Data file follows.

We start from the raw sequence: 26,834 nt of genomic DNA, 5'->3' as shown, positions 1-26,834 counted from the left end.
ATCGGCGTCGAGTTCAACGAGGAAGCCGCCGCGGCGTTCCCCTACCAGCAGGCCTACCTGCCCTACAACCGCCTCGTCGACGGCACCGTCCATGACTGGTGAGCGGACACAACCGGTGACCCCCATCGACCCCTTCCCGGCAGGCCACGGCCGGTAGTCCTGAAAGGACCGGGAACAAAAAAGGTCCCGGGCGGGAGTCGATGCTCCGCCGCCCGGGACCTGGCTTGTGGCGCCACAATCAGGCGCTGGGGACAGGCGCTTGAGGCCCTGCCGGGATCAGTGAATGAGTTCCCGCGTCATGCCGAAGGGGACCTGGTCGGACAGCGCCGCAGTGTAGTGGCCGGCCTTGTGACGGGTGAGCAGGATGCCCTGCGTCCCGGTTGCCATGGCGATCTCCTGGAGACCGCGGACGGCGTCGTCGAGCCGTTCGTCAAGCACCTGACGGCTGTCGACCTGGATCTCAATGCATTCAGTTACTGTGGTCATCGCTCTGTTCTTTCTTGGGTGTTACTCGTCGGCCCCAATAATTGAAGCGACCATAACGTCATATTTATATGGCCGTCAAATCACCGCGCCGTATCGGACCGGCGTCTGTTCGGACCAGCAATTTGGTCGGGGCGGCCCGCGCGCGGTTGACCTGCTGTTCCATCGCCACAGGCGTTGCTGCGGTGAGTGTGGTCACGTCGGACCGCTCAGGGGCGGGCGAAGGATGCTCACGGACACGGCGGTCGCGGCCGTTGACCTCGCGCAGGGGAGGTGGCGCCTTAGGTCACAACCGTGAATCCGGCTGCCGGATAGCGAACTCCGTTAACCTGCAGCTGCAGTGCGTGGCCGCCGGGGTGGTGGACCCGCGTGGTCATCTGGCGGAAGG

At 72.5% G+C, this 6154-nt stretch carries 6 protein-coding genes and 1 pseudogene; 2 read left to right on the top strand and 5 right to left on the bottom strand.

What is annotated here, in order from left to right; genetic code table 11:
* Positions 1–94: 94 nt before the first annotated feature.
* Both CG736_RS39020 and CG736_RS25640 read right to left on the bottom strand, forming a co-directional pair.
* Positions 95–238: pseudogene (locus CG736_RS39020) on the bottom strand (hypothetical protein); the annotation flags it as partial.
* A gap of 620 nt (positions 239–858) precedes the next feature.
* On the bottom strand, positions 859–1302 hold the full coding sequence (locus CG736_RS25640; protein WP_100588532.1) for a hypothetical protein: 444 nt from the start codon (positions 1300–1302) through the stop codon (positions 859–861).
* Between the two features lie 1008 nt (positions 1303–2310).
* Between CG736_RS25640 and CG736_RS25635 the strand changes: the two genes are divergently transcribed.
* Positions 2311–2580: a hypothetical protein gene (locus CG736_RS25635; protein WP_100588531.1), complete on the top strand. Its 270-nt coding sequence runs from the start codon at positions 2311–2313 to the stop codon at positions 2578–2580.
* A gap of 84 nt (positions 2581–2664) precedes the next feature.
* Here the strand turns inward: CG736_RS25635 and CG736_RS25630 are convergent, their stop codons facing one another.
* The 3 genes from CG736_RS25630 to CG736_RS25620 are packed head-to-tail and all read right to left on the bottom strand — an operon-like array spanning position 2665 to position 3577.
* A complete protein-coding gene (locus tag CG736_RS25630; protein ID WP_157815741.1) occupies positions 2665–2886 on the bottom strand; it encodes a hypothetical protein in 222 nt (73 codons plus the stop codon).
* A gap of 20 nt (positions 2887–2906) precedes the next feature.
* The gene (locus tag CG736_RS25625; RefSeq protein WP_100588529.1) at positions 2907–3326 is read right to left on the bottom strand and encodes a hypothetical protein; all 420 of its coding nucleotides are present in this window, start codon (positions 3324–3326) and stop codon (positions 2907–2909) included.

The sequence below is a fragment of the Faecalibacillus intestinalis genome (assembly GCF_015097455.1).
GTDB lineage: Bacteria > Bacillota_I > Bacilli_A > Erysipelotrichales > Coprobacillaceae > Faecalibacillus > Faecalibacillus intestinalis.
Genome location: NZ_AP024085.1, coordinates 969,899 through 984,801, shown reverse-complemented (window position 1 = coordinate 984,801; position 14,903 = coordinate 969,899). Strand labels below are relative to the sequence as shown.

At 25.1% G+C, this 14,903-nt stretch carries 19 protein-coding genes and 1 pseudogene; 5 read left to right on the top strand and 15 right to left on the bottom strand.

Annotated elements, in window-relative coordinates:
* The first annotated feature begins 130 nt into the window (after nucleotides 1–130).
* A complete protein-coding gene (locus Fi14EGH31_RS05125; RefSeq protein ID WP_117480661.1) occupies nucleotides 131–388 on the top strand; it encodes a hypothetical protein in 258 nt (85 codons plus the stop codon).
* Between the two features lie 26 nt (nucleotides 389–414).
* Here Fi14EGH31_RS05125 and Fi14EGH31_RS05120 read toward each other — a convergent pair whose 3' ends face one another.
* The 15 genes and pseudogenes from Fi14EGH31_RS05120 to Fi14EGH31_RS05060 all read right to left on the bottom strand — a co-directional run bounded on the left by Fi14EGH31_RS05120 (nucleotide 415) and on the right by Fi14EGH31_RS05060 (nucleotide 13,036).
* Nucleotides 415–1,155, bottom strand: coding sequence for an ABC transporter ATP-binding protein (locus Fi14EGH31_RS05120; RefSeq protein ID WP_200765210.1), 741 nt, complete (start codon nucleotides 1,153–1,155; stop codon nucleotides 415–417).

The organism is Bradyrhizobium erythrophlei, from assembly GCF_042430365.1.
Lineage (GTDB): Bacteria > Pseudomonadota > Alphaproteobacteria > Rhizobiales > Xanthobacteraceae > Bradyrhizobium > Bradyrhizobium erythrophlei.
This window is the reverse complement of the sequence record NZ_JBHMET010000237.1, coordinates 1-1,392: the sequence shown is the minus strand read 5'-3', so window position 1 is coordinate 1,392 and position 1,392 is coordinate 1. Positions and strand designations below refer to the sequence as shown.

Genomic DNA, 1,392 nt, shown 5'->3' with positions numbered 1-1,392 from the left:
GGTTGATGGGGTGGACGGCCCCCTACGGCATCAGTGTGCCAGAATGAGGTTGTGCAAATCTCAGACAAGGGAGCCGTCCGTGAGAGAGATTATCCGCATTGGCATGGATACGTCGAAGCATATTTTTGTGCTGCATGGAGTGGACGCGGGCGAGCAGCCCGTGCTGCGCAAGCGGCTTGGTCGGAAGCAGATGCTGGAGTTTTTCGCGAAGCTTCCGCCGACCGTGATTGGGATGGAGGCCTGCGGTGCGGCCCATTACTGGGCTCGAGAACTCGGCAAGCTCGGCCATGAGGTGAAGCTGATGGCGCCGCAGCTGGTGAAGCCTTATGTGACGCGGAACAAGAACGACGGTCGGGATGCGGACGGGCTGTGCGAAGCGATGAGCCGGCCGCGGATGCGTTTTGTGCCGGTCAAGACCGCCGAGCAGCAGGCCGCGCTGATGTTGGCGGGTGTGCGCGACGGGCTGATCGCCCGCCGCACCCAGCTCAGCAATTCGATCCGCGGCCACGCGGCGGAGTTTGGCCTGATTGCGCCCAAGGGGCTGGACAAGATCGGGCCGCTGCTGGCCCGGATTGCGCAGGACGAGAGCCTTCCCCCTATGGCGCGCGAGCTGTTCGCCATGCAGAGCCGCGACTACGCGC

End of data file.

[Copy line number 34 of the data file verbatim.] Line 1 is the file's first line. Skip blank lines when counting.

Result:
GGTTGATGGGGTGGACGGCCCCCTACGGCATCAGTGTGCCAGAATGAGGTTGTGCAAATCTCAGACAAGGGAGCCGTCCGTGAGAGAGATTATCCGCATTGGCATGGATACGTCGAAGCATATTTTTGTGCTGCATGGAGTGGACGCGGGCGAGCAGCCCGTGCTGCGCAAGCGGCTTGGTCGGAAGCAGATGCTGGAGTTTTTCGCGAAGCTTCCGCCGACCGTGATTGGGATGGAGGCCTGCGGTGCGGCCCATTACTGGGCTCGAGAACTCGGCAAGCTCGGCCATGAGGTGAAGCTGATGGCGCCGCAGCTGGTGAAGCCTTATGTGACGCGGAACAAGAACGACGGTCGGGATGCGGACGGGCTGTGCGAAGCGATGAGCCGGCCGCGGATGCGTTTTGTGCCGGTCAAGACCGCCGAGCAGCAGGCCGCGCTGATGTTGGCGGGTGTGCGCGACGGGCTGATCGCCCGCCGCACCCAGCTCAGCAATTCGATCCGCGGCCACGCGGCGGAGTTTGGCCTGATTGCGCCCAAGGGGCTGGACAAGATCGGGCCGCTGCTGGCCCGGATTGCGCAGGACGAGAGCCTTCCCCCTATGGCGCGCGAGCTGTTCGCCATGCAGAGCCGCGACTACGCGC